When I became a Platoon Sergeant in the Army I attended a leadership Development course called the Advanced Non Commissioned Officer Course (ANCOC). I learned a lot in my leadership development courses in the Army, but what it really came down to was doing the job, hands on training, and working with my Soldiers. While I was at the course I picked a book by a Retired Command Sergeant Major named J.D. Pendry. The title of book was called ‘The Three Meter Zone: Common Sense Leadership for NCOs’. This title caught my eye, so I picked up the book and read it cover to cover in about 2 afternoons. Now the book had a lot of great ideas and thoughts on common sense leadership, but essentially it all boiled down to this. Worry about and lead that which you can touch. If you stand and put your arms straight out on both sides you can see your three meter zone, worry about what is inside of that circle.
I began to adopt that philosophy in my leadership. As a Platoon Sergeant, my only real concern was 4 Squad leaders. They in turn would lead their team leaders, and the team leaders would then lead their teams. When leadership is broken down to that level leadership is simple.
The other day I was digging through my “Army box” and I found my copy of “Three meter zone”. It got me to thinking about how we teach our Scouts to lead and in particular a discussion I had the other night with one of our Scouts about leadership challenges. The Scouts concerns were that it seemed like leading his Patrol seemed to be a task to big for him. He shared with me a laundry list of worries he had about this and that and at the end of the conversation it seemed that his worries were out of his control. He was worried about seat belts for the next camp out, he was worried about guys in other patrols, he was worried about one of the other patrols and their task for Webelos Woods. I asked him what any of his concerns had to do with his patrol and if his Assistant Patrol shared the same concerns. He told me that none of it had to do with his patrol and that he had not talked about it with the APL.
I had him stand up and hold his arms out parallel to the ground out to his sides. I had him turn in a circle and tell me about how many of his patrol mates could fit in that circle. He said his whole patrol could fit in the circle. I told him that was his 3 meter zone and that is all I want him to worry about. We talked about the idea that if his APL and him stood an arms width apart and did the same thing would it make it more comfortable for the patrol to stand in the circle? Yep, he said. Then that is where I want him to practice his leadership. There is no need for him to worry about the next level yet, there is no reason for him to worry about seat belts, that is committee work. All he had to do was stay focused on leading his patrol. It was his job to ensure that the Scouts inside of his 3 meter zone had Purpose, Direction, and Motivation. And that is the essence of leadership.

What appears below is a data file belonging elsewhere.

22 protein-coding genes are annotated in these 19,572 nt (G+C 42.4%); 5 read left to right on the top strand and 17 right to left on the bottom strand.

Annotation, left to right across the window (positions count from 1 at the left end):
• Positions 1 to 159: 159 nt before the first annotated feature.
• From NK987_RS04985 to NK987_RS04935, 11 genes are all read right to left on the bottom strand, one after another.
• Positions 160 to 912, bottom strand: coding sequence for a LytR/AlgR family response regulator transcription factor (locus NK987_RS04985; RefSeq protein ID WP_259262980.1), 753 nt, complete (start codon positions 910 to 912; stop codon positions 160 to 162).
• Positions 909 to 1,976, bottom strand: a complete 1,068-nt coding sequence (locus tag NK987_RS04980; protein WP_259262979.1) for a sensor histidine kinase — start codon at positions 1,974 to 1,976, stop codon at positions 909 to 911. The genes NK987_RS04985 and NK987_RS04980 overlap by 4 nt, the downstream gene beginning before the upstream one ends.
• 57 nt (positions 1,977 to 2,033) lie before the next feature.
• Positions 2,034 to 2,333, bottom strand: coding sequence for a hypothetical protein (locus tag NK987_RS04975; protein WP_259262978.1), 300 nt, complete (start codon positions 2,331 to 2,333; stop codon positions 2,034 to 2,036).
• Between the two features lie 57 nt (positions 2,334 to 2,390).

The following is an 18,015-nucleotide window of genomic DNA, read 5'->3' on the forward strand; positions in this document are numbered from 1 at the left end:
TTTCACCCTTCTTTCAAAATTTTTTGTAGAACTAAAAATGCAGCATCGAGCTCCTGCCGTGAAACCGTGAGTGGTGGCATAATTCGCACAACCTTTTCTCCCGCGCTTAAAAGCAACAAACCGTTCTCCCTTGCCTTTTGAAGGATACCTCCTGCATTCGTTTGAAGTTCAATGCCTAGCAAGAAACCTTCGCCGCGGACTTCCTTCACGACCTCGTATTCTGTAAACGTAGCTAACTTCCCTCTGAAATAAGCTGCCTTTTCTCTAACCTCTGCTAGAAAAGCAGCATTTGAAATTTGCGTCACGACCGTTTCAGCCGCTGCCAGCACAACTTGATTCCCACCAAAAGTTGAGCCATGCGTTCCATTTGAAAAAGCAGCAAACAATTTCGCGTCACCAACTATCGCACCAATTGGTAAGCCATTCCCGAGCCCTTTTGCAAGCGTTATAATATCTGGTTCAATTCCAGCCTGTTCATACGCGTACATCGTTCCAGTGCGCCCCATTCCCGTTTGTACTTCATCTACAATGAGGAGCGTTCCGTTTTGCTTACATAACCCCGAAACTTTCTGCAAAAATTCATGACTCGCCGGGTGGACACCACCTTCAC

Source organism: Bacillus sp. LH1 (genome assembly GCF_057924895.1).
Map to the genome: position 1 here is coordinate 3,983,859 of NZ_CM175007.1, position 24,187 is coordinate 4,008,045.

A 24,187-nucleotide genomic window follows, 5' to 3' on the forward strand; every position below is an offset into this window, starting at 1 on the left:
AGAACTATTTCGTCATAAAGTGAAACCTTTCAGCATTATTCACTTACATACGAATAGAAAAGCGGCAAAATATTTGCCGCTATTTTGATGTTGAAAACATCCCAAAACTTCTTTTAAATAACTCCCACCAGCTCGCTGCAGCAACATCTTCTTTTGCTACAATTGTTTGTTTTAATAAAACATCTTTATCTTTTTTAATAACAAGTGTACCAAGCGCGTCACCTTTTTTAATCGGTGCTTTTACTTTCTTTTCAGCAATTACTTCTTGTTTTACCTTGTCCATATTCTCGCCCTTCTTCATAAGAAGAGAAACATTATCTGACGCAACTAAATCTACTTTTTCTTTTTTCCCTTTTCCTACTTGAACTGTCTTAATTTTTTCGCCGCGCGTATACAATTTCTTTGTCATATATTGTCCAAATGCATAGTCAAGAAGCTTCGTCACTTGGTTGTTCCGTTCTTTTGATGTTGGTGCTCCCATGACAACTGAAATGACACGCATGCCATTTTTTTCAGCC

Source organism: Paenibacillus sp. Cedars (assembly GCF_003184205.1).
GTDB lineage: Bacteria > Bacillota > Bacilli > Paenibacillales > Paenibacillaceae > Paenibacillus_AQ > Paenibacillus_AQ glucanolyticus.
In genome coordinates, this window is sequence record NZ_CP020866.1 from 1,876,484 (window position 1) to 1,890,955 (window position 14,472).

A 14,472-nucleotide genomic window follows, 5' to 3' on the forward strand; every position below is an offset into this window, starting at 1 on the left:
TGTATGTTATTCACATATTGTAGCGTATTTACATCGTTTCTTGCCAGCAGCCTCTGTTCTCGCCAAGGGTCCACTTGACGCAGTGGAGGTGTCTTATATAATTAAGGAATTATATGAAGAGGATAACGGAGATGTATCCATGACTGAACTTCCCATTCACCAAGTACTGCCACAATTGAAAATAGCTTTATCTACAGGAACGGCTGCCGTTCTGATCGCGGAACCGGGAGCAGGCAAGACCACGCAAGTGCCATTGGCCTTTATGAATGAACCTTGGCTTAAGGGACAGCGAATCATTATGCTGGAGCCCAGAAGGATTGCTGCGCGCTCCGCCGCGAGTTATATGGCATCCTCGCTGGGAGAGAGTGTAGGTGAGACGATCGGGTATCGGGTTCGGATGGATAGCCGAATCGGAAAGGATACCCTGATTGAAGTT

I think that I will be adding my thoughts on the 3 meter zone in our future Junior leadership training sessions. It reduces the pressure on the young leader and helps illustrate that effective leadership starts with managing your own leadership development and confidence. When it is reduced to that which you can reach out and touch, leadership gets small and simple.
This rule works at the Patrol level and the Army level.. those that lead Divisions of 10,000 really only lead a handful of people. Decentralizing leadership makes for effective leading.
Senior Patrol leaders need only lead the Patrol leaders of the Troop. Patrol leaders only need to lead their patrols, and when that happens leaders are developed.
You can pick up a copy of J.D. Pendry’s Three Meter Zone through Amazon. It is Army focused, but the principles apply everywhere.
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